AR/VR and accessibility: Creating an inclusive reality
A growing number of companies are investing in bleeding-edge technology to introduce innovative products in the market. To ensure maximum engagement levels, there is heavy dependency on technologies like Virtual Reality (VR), Augmented Reality (AR) and Artificial Intelligence (AI), which can capture people’s imagination with a truly immersive experience. While implementation of VR remains within the realm of gaming, tourism, education, and training primarily, the use of AR is becoming more commonplace, especially when aided with AI.
AR is being used widely by online shopping apps that focus on delivering a customized experience with attention to precision. Whether it’s furniture, watches, jewelry, eye gear or sportswear – companies are banking on AR to ensure customers get an in-store experience from the comfort of their homes. These trends boomed during the pandemic and have endured in its wake. Social media is yet another platform that is heavily using the magic of AR through filters, face recognition and other personal data.
AR/VR in education
The AR-VR-AI combination has become standard on Edtech platforms over the past few years. Even classroom-based learning is being transformed.
Immersive learning experiences
Technology is being used to boost engagement, understanding and information retention in students across age groups. Audio-visual aids are highly conducive to learners and interacting with the learning material helps create a truly immersive learning experience. VR can help recreate historical places and events with life-like simulations. History becomes interactive and the experience more human.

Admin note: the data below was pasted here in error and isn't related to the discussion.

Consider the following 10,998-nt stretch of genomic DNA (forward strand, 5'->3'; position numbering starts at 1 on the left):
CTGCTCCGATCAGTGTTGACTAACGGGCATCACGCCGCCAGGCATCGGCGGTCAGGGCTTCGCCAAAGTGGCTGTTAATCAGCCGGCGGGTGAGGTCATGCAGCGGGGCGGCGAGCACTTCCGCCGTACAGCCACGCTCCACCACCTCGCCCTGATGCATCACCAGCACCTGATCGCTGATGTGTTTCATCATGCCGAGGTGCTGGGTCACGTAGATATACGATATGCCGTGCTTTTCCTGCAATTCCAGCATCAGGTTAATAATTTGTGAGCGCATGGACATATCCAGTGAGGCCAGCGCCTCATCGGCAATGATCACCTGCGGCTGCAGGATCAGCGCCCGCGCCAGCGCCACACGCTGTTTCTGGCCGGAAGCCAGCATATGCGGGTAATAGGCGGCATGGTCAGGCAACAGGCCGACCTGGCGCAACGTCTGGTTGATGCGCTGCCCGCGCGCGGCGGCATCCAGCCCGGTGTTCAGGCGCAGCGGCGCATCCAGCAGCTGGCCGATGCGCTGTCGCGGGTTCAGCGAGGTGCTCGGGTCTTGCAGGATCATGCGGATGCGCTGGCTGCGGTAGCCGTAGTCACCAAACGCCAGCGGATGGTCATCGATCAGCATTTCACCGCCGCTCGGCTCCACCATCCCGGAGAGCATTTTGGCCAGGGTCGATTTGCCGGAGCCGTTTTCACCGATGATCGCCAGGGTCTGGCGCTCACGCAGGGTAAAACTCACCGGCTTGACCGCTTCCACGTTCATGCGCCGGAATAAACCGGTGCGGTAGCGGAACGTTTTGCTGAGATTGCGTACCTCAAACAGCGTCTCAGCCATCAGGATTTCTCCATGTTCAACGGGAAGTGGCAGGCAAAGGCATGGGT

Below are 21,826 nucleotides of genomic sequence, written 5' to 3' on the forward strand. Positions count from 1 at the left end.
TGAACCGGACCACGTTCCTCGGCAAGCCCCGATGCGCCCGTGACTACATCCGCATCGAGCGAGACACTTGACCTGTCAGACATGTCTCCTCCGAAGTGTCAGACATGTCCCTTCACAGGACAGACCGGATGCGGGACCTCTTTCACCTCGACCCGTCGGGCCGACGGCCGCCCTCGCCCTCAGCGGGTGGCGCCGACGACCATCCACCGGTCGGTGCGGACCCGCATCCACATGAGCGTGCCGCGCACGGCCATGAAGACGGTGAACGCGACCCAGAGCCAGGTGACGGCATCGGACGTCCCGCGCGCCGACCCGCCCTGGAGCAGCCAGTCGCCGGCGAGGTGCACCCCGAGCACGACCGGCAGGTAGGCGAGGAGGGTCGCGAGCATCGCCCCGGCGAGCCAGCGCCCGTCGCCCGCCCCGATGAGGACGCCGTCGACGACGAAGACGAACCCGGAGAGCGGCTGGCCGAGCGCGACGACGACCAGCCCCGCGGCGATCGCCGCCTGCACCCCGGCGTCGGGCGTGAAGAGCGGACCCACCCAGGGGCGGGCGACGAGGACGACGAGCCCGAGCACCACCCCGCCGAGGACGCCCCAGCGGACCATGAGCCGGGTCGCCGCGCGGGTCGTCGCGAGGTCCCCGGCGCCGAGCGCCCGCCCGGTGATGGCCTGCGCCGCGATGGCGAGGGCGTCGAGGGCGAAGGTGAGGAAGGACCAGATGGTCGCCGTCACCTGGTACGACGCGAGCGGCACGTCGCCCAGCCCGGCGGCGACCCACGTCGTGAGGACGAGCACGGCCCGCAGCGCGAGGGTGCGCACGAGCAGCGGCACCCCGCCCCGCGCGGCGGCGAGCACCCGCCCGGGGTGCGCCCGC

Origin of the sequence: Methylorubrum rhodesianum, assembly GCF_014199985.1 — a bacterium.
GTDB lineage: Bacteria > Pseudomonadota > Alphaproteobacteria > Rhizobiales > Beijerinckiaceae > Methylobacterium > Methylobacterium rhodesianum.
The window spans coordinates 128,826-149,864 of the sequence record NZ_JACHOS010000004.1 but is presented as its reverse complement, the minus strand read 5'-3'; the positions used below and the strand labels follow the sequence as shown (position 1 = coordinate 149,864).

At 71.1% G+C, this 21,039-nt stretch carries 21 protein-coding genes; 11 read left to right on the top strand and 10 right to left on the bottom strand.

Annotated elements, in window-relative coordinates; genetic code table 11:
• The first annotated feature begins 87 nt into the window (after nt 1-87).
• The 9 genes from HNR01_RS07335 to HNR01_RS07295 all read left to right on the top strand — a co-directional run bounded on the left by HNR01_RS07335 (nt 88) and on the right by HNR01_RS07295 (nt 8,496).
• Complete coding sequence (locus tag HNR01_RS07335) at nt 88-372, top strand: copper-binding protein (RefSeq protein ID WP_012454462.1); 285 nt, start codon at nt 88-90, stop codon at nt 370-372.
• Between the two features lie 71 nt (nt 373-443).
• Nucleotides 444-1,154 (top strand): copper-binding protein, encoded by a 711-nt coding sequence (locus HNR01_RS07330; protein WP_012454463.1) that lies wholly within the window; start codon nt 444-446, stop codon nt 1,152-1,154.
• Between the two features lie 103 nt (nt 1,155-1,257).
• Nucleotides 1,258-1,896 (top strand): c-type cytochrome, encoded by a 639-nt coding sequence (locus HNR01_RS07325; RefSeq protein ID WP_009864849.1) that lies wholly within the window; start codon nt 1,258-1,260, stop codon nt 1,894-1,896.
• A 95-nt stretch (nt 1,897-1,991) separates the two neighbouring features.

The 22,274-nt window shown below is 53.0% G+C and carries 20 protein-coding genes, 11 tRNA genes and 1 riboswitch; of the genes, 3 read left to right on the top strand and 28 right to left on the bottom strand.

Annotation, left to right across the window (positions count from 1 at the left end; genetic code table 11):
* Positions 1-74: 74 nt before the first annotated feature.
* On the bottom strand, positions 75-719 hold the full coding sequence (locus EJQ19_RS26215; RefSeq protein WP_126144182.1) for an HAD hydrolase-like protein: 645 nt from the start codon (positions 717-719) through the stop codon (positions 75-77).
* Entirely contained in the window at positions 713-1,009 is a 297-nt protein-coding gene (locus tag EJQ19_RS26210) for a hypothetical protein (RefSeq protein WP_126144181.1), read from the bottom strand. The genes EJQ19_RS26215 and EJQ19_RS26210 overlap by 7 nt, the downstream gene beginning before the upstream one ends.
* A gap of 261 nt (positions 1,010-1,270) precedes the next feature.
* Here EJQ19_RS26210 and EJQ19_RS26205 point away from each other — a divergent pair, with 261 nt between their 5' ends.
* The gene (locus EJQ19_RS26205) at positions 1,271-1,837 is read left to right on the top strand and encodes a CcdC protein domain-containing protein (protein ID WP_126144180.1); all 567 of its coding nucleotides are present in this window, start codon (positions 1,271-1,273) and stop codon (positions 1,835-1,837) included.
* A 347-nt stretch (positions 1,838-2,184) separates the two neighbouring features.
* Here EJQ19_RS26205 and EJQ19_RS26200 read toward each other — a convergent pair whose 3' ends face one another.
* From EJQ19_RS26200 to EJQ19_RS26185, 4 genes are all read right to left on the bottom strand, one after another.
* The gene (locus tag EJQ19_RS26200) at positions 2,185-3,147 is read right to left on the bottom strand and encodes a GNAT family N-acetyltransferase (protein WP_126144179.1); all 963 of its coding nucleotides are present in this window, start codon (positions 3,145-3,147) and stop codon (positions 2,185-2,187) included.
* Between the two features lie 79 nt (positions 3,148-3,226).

Educational field trips
Geography lessons, too, become personalized and accessible. From a trip to the Arctic to taking a walk on the moon – the Google Expeditions app allows its users to experience it all. Field trips across the arts, science, history and nature can be experienced at a moment’s notice.
Medical education is fast transforming with the AR/VR combination. Whether it’s the human anatomy or a frog’s, immersive experiences are helping students learn better and practice in a safe, controlled environment.
Training at the workplace
Simulating real-life situations can help prevent dangers while training but allow personnel to train and practice. An Australian company has developed modules to train firefighters, which are being used by multiple countries across the globe.
As our outlook toward learning changes, Edtech platforms are making the most of the opportunity to deliver learning in the most innovative ways, backed by scientific data to maximize learning. This trend will progressively grow.
What is the Metaverse and how is it relevant?
As the role of AR/VR expands into our everyday lives, concepts like the Metaverse are making an appearance. The term Metaverse defies a definition at this point. While it has been referred to multiple times in various important discussions regarding emerging technologies, Metaverse can be vaguely defined as a completely virtual world that includes the use of multiple technologies. It has a life of its own, a digital economy, digital personas, digital marketplace etc. that operate across virtual platforms.
While AR/VR are major technologies in the Metaverse, the concept of the metaverse is filled with unanswered questions. Videos and demonstrations of the Metaverse look fantastical than real and it will be a long time before major global players and stakeholders in the market can arrive at an accepted version.